Scripting Resistance: Governance through Theatre of the Oppressed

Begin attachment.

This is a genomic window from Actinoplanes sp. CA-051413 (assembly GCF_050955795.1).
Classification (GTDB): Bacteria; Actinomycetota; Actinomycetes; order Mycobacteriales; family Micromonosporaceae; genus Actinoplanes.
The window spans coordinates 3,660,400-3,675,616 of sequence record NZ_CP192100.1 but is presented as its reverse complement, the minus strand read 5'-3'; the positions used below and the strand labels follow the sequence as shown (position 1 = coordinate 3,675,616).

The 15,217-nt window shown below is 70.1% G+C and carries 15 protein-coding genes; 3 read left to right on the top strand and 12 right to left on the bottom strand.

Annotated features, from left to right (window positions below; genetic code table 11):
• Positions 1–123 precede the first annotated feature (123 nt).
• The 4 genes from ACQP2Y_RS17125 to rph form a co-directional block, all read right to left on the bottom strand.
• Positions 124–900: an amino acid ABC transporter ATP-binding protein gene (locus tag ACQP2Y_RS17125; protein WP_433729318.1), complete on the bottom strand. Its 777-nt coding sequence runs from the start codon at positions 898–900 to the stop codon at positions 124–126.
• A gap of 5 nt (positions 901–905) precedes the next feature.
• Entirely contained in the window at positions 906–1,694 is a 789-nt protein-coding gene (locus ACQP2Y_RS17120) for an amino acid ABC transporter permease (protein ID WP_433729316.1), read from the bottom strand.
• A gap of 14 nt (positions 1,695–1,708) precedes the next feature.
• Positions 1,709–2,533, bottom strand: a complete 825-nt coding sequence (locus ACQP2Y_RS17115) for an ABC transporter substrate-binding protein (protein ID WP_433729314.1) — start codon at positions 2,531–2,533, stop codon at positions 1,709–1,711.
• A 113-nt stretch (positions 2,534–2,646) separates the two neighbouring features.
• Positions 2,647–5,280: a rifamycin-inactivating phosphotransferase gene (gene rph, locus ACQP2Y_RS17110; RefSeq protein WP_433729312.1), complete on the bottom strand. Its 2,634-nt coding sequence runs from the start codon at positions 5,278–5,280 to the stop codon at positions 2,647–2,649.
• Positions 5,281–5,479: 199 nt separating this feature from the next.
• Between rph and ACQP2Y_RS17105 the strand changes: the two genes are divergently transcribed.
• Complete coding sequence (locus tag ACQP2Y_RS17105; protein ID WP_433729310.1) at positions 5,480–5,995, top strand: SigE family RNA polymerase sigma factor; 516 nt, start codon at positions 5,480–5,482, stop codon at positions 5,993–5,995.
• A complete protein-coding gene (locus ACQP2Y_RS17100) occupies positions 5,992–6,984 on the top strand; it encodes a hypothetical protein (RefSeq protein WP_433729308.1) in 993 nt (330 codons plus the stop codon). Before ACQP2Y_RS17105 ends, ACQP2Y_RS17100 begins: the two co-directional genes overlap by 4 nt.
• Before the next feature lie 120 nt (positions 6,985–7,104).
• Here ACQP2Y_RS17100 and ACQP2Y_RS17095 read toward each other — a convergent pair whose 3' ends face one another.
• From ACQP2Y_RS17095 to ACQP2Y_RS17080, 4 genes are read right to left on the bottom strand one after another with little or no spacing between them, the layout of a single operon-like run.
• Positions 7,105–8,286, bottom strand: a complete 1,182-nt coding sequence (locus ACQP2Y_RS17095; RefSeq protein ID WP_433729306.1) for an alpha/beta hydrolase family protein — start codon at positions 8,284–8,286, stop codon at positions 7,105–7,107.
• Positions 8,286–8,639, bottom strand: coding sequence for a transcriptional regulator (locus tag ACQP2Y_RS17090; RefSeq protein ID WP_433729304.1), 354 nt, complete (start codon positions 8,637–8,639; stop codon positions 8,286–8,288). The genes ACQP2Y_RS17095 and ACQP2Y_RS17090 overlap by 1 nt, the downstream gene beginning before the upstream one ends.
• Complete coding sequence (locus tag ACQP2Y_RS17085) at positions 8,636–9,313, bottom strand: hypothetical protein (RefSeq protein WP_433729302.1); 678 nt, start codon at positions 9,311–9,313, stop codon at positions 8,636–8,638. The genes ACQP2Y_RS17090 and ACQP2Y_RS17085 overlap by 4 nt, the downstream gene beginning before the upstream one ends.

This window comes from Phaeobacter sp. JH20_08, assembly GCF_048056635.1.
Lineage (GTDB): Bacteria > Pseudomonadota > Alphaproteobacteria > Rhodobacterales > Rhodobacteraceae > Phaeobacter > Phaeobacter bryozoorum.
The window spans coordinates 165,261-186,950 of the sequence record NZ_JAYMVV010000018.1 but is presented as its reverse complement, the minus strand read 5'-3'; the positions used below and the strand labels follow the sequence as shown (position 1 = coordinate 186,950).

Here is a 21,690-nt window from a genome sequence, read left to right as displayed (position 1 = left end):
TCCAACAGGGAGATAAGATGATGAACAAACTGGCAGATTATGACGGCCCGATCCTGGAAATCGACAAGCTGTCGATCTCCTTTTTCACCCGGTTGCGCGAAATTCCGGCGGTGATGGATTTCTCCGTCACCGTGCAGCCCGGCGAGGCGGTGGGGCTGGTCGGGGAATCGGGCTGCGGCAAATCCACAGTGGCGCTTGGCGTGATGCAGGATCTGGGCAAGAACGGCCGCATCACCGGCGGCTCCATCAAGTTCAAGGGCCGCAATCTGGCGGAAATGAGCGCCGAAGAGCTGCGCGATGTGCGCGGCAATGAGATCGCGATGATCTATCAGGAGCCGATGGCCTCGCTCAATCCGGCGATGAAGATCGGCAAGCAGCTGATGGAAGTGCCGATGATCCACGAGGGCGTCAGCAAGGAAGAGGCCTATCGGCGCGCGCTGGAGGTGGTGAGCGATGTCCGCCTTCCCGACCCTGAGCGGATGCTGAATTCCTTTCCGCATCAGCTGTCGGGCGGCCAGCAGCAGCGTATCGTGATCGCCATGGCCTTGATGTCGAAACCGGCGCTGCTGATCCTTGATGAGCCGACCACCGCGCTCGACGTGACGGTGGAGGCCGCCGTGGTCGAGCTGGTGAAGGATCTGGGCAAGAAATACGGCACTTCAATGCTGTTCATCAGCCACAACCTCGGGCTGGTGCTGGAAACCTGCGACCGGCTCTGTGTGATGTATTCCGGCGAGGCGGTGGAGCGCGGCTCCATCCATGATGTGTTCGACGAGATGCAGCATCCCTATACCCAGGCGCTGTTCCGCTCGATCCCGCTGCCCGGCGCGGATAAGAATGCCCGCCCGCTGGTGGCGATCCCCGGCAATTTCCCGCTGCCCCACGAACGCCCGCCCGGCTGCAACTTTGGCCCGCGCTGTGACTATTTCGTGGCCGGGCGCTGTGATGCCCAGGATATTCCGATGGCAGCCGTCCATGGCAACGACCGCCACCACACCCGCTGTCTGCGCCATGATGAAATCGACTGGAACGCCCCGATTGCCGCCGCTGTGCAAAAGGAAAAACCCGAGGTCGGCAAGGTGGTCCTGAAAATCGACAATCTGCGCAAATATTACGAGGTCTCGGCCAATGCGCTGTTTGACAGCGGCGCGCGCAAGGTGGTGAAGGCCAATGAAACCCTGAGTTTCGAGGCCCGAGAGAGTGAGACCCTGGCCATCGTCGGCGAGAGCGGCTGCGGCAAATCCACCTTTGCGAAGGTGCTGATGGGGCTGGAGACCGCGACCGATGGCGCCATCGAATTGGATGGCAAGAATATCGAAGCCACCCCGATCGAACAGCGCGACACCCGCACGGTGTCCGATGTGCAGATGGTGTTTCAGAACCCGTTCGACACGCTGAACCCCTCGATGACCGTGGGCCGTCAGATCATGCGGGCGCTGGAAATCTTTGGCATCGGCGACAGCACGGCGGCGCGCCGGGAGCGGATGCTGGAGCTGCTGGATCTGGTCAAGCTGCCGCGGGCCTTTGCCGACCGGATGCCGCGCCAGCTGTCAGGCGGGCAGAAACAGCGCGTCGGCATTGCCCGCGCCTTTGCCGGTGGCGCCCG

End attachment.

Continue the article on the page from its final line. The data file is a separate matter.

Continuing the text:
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Theatre of the oppressed (TO) emerged out of a rights-repressive context to challenge the way cultural institutions are created and reproduced, and to enact alternative social and political relationships. More than a form of art, it is an interactive medium of communication, used by communities to engage in critical analysis of social, political, economic and ecological relationships. Rooted in the foundational principles of Paulo Freire’s (2005 ) Pedagogy of the Oppressed, its purpose is to “humanize” relationships by identifying and deconstructing the many and complex ways in which some people are subordinated to others. Its theatrical mechanisms (improvised role play, for example) turn contextual analysis into praxis, recreating oppressive scenarios, and enacting alternative outcomes. As such it becomes a “rehearsal for reality,” generating the critical knowledge needed for oppressed people to confront their subordination, backed by the solidarity of their community. This research is an examination of the ways in which TO practitioners and communities envision and enact alternative social relationships, thereby embodying the emancipatory potential of human rights theory. I caution that not all theatre of the oppressed is equally emancipatory, but where it meets its liberatory potential, participants manifest an empowering embodiment of cultural resistance in four ways: 1. Theatre of the oppressed practitioners engage with communities in processes of intentional praxis, equipping participants with the skills for critical social analysis. 2. Practitioners are developing a provocative meshwork of solidarity to collectively resist the subordinating effects of disparate cultural power. 3. Theatre of the oppressed communities construct an emancipatory discourse which resonates among socially diverse and politically disparate groups around the world. I propose that theirs is a manifestation of counterhegemonic globalization. 4. Theatre of the oppressed participants reorient their ontologies, and decolonize their epistemologies. By negotiating the terms of co-existence in innovative ways, they bridge the gap between human rights theory and practice. Participants in theatre of the oppressed activities collectively challenge and redefine the norms which dominate cultural and political institutions. As such, their work embodies a promising demonstration of how those who are oppressed can change the way they understand and enact their political actions.